We are told in Numbers 17:1–11 that Aaron’s rod, among other staffs, was used as a means of determining the will of the Lord. The rod-like shape of the Liahona’s “spindles” or “directors” functioned in a similar manner. They were a means by which the Lord could communicate with his people. The use of sticks or arrows for divination practices was well known in the ancient world, and these are corroborated in a number of biblical narratives. (See Hugh Nibley, “The Liahona’s Cousins,” Improvement Era, February 1961, 87–89, 104–110; Hugh Nibley, “The Arrow, the Hunter, and the State,” in The Ancient State, The Collected Works of Hugh Nibley, Volume 10 (Salt Lake City and Provo, UT: Deseret Book and FARMS, 1991), 1–32. For a different treatment of divination practices in the Bible and the Book of Mormon, see Amanda Colleen Brown, “Out of the Dust: An Examination of Necromancy as a Literary Construct in the Book of Mormon,” Studia Antiqua 14, no. 2 (2016): 27–37.)
And finally, just as the Lord inscribed the Ten Commandments with his own finger, he also caused writing to appear on the “pointers” of the Liahona. (See 1 Nephi 16:26–29). These words changed from “time to time,” according to the new circumstances of Lehi’s party. The pointers on the ball worked “according to the faith and diligence and heed which we did give unto them” (1 Nephi 16:28). When counseling his son Helaman, Alma said, “it is as easy to give heed to the word of Christ, which will point to you a straight course to eternal bliss, as it was for our fathers to give heed to this compass, which would point unto them a straight course to the promised land” (Alma 37:44).
Don Bradley has noted that the “Jerusalem temple was, in one sense, a house for the Ark of the Covenant.” With this in mind, he asked, “How could the Nephites keep the Law of Moses without access to the Ark of the Covenant? … Something, presumably something remarkable, would have to sit in the Ark’s place” in their own temple. (See Don Bradley, “Piercing the Veil: Temple Worship in the Lost 116 Pages,” FairMormon presentation, 2012, online at fairmormon.org. See also, Gordon C. Thomasson, “Mosiah: The Complex Symbolism and Symbolic Complex of Kingship in the Book of Mormon,” Journal of Book of Mormon Studies 2, no. 1 (1993): 28–32.) The Liahona was kept and revered by Nephite prophets as one of their sacred treasures. Its very existence verifies the reality of Lehi’s exodus to the promised land. The fact that it was shown to the Three Witnesses as part of the Restoration is not surprising.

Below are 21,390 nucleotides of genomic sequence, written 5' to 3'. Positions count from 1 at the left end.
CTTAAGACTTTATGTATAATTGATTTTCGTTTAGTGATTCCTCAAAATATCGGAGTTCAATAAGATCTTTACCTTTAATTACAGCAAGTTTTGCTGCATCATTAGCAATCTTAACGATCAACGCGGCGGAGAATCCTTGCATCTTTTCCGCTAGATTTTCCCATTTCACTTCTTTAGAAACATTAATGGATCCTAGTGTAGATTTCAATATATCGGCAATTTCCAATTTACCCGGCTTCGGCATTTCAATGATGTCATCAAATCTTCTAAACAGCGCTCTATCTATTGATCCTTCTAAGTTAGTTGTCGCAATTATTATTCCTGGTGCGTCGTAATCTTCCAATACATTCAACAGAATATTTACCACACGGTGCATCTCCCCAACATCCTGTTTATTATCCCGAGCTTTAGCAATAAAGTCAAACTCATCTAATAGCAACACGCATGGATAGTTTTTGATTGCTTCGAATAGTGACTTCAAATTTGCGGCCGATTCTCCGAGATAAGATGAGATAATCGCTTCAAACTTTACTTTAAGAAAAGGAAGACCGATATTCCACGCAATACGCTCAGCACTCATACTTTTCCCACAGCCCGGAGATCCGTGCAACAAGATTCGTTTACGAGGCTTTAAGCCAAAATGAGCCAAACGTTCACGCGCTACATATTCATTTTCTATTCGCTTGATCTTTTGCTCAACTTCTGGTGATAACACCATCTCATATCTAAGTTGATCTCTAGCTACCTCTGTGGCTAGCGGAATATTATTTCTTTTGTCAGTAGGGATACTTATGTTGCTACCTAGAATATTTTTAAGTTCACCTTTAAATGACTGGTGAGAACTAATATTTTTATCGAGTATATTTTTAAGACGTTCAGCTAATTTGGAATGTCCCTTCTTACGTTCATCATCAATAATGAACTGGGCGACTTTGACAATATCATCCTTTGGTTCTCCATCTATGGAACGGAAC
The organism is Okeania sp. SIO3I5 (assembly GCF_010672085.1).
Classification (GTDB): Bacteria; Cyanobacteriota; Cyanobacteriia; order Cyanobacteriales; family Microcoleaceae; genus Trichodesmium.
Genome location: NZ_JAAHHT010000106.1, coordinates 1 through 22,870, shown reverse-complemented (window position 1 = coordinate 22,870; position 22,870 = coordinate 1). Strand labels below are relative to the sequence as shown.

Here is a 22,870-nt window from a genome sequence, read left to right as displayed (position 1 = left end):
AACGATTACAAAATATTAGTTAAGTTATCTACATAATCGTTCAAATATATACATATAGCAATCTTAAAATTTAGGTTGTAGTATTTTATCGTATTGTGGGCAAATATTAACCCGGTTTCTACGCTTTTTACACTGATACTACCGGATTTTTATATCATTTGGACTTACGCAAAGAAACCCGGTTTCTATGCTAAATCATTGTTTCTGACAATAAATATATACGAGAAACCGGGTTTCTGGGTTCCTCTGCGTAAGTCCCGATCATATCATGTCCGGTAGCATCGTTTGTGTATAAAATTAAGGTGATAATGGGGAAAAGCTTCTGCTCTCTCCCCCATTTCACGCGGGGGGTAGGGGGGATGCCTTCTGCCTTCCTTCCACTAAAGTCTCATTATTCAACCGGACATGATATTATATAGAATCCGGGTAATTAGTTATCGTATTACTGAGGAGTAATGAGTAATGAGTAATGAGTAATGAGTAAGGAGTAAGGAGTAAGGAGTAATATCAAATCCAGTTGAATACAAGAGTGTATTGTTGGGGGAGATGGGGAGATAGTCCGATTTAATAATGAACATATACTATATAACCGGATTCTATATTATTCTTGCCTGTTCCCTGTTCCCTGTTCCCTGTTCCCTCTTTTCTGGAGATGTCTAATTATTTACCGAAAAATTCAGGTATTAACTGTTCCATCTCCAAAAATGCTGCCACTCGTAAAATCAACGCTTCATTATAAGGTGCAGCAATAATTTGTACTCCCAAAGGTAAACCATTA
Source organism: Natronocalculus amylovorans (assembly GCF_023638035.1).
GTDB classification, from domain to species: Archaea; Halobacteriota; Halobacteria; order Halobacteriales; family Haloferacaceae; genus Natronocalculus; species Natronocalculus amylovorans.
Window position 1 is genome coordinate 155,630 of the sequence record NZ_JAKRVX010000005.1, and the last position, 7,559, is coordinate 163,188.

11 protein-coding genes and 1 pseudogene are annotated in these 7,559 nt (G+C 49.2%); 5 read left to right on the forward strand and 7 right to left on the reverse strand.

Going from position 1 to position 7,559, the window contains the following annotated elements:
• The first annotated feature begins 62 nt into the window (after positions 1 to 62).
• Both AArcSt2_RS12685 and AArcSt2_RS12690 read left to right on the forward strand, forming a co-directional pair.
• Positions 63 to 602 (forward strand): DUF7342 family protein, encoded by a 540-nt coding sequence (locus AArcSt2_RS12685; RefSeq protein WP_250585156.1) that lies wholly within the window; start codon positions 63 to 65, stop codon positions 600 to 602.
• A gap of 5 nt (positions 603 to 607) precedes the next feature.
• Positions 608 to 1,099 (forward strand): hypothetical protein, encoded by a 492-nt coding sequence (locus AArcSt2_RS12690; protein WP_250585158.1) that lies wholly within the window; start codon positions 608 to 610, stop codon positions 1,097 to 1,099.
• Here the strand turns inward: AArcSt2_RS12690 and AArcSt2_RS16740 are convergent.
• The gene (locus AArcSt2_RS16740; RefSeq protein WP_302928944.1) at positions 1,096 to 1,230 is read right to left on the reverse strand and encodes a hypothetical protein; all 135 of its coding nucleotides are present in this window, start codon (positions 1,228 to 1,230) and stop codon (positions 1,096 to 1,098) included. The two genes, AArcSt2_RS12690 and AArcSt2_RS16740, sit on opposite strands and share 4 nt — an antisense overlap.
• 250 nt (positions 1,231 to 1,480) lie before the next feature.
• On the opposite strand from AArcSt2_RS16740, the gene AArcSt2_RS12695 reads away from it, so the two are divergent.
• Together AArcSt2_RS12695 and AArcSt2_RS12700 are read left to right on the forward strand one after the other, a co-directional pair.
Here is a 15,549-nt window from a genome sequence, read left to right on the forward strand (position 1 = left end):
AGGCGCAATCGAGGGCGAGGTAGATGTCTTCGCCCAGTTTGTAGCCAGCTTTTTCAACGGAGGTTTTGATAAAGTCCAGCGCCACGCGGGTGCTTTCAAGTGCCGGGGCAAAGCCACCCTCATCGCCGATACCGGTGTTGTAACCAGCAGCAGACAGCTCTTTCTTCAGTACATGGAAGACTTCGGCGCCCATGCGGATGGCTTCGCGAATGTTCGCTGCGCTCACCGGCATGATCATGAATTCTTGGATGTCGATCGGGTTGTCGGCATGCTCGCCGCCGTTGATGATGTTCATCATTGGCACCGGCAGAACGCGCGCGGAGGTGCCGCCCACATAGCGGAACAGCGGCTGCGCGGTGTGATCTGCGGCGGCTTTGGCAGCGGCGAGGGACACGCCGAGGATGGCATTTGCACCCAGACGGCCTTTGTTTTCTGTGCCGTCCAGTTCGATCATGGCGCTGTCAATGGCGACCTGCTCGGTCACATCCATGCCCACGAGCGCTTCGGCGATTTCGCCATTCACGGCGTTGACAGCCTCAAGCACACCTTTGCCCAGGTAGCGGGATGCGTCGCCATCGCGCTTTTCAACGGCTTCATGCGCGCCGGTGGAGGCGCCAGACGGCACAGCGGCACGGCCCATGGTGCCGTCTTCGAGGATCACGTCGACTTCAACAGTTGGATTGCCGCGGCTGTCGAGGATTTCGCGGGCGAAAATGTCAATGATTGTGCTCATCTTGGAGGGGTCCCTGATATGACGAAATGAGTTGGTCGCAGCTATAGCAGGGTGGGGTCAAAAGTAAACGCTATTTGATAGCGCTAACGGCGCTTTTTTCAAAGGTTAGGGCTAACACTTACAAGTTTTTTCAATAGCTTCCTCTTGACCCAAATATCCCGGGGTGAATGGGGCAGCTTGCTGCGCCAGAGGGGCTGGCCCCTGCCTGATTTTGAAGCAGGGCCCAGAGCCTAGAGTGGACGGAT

I love what President Thomas Monson has said about Liahonas in our day:
“Your blessing is not to be folded neatly and tucked away. It is not to be framed or published. Rather, it is to be read. It is to be loved. It is to be followed. Your patriarchal blessing will see you through the darkest night. It will guide you through life’s dangers. … Your patriarchal blessing is to you a personal Liahona to chart your course and guide your way.”
(President Thomas S. Monson, “Your Patriarchal Blessing: A Liahona of Light,” Ensign, Nov. 1986, 66.)
Elder Lowell M. Snow added another insight:
The Lord provides guidance and direction to individuals and families today, just as He did with Lehi. This very general conference is a modern Liahona, a time and place to receive inspired guidance and direction that prospers us and helps us follow God’s path through the more fertile parts of mortality.. .The teachings of this conference are the compass of the Lord. In the coming days you may, as Lehi did, walk out your front door and find a Liahona, Ensign, or other Church publication in your mailbox, and it will contain the proceedings of this conference. As with the Liahona of old, this new writing will be plain and easy to read and will give you and your family understanding concerning the ways and paths of the Lord.
(Snow, Lowell M. “Compass of the Lord.” General Conference October 2005.)